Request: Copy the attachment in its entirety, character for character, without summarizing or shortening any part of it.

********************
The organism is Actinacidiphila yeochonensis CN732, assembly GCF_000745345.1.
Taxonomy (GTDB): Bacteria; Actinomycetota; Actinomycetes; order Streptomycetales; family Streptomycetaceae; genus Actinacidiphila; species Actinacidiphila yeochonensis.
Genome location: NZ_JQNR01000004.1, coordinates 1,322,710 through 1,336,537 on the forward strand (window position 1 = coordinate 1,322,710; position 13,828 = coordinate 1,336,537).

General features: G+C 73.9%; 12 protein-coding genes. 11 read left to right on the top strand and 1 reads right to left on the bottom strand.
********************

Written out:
The organism is Actinacidiphila yeochonensis CN732, assembly GCF_000745345.1.
Taxonomy (GTDB): Bacteria; Actinomycetota; Actinomycetes; order Streptomycetales; family Streptomycetaceae; genus Actinacidiphila; species Actinacidiphila yeochonensis.
Genome location: NZ_JQNR01000004.1, coordinates 1,322,710 through 1,336,537 on the forward strand (window position 1 = coordinate 1,322,710; position 13,828 = coordinate 1,336,537).

General features: G+C 73.9%; 12 protein-coding genes. 11 read left to right on the top strand and 1 reads right to left on the bottom strand.